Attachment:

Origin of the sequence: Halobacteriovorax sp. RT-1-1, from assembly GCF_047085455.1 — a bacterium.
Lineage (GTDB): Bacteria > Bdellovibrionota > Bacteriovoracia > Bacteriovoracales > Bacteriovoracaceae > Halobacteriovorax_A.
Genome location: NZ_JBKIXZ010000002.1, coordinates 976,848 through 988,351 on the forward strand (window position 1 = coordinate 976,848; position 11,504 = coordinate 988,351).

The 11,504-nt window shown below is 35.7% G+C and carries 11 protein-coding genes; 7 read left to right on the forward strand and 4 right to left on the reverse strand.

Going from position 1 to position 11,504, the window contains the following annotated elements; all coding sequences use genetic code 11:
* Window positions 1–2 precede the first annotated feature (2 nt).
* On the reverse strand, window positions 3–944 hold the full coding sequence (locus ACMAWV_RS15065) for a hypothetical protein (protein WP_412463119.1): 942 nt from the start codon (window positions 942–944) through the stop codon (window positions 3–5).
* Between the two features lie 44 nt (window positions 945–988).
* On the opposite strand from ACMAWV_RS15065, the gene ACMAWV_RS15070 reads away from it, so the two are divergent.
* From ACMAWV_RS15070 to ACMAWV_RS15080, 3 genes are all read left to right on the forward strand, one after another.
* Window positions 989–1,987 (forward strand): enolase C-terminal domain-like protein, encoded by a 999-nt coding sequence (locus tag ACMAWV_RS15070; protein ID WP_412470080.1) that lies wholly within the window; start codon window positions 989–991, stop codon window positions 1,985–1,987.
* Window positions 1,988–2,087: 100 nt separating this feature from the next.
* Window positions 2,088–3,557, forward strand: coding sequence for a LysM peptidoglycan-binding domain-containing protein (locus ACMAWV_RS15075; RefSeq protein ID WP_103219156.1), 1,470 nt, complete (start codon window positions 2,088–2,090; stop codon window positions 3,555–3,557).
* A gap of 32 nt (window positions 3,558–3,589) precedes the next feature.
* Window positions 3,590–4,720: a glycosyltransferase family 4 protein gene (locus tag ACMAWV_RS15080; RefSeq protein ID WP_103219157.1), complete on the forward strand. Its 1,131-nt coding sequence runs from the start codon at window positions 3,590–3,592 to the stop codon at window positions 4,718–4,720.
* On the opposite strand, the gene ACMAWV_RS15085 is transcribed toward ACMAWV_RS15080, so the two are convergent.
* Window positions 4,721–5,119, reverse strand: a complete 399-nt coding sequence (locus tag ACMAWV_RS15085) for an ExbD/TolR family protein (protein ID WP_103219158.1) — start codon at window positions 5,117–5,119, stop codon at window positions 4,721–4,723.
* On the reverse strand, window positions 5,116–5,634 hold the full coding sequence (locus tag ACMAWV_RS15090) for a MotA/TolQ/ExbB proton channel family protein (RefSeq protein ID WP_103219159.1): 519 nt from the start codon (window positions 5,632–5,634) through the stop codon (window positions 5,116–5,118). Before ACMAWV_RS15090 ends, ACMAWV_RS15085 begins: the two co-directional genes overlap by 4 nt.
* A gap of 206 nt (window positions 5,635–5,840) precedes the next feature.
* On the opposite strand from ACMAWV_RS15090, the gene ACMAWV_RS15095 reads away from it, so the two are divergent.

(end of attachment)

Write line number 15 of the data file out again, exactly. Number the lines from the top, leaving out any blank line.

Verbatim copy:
* Window positions 3,590–4,720: a glycosyltransferase family 4 protein gene (locus tag ACMAWV_RS15080; RefSeq protein ID WP_103219157.1), complete on the forward strand. Its 1,131-nt coding sequence runs from the start codon at window positions 3,590–3,592 to the stop codon at window positions 4,718–4,720.